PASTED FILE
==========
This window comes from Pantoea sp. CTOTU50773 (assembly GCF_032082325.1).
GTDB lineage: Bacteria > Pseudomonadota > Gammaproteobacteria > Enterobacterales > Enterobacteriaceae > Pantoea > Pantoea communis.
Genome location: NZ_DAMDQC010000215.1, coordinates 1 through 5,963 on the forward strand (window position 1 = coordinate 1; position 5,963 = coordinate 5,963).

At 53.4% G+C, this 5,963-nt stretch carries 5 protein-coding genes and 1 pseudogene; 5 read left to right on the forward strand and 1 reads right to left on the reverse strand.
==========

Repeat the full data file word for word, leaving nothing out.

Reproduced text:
This window comes from Pantoea sp. CTOTU50773 (assembly GCF_032082325.1).
GTDB lineage: Bacteria > Pseudomonadota > Gammaproteobacteria > Enterobacterales > Enterobacteriaceae > Pantoea > Pantoea communis.
Genome location: NZ_DAMDQC010000215.1, coordinates 1 through 5,963 on the forward strand (window position 1 = coordinate 1; position 5,963 = coordinate 5,963).

At 53.4% G+C, this 5,963-nt stretch carries 5 protein-coding genes and 1 pseudogene; 5 read left to right on the forward strand and 1 reads right to left on the reverse strand.